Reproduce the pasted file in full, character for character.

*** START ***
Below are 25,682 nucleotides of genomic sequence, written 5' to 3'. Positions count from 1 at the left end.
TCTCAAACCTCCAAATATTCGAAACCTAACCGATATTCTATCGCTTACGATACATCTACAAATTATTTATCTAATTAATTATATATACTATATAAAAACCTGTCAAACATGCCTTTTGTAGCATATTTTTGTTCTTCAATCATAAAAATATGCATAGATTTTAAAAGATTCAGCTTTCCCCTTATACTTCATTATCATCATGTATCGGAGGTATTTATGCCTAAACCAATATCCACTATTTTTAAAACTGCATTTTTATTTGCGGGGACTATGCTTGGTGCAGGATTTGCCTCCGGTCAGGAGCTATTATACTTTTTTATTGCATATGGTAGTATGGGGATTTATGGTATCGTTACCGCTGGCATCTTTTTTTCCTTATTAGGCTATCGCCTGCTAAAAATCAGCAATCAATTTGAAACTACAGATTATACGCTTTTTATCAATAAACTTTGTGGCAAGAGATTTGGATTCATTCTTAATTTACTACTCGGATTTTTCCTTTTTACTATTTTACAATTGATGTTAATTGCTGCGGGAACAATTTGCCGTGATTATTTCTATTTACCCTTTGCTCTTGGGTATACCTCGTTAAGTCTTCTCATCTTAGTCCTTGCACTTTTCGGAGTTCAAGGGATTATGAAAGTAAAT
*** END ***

Below are 25,682 nucleotides of genomic sequence, written 5' to 3'. Positions count from 1 at the left end.
TCTCAAACCTCCAAATATTCGAAACCTAACCGATATTCTATCGCTTACGATACATCTACAAATTATTTATCTAATTAATTATATATACTATATAAAAACCTGTCAAACATGCCTTTTGTAGCATATTTTTGTTCTTCAATCATAAAAATATGCATAGATTTTAAAAGATTCAGCTTTCCCCTTATACTTCATTATCATCATGTATCGGAGGTATTTATGCCTAAACCAATATCCACTATTTTTAAAACTGCATTTTTATTTGCGGGGACTATGCTTGGTGCAGGATTTGCCTCCGGTCAGGAGCTATTATACTTTTTTATTGCATATGGTAGTATGGGGATTTATGGTATCGTTACCGCTGGCATCTTTTTTTCCTTATTAGGCTATCGCCTGCTAAAAATCAGCAATCAATTTGAAACTACAGATTATACGCTTTTTATCAATAAACTTTGTGGCAAGAGATTTGGATTCATTCTTAATTTACTACTCGGATTTTTCCTTTTTACTATTTTACAATTGATGTTAATTGCTGCGGGAACAATTTGCCGTGATTATTTCTATTTACCCTTTGCTCTTGGGTATACCTCGTTAAGTCTTCTCATCTTAGTCCTTGCACTTTTCGGAGTTCAAGGGATTATGAAAGTAAAT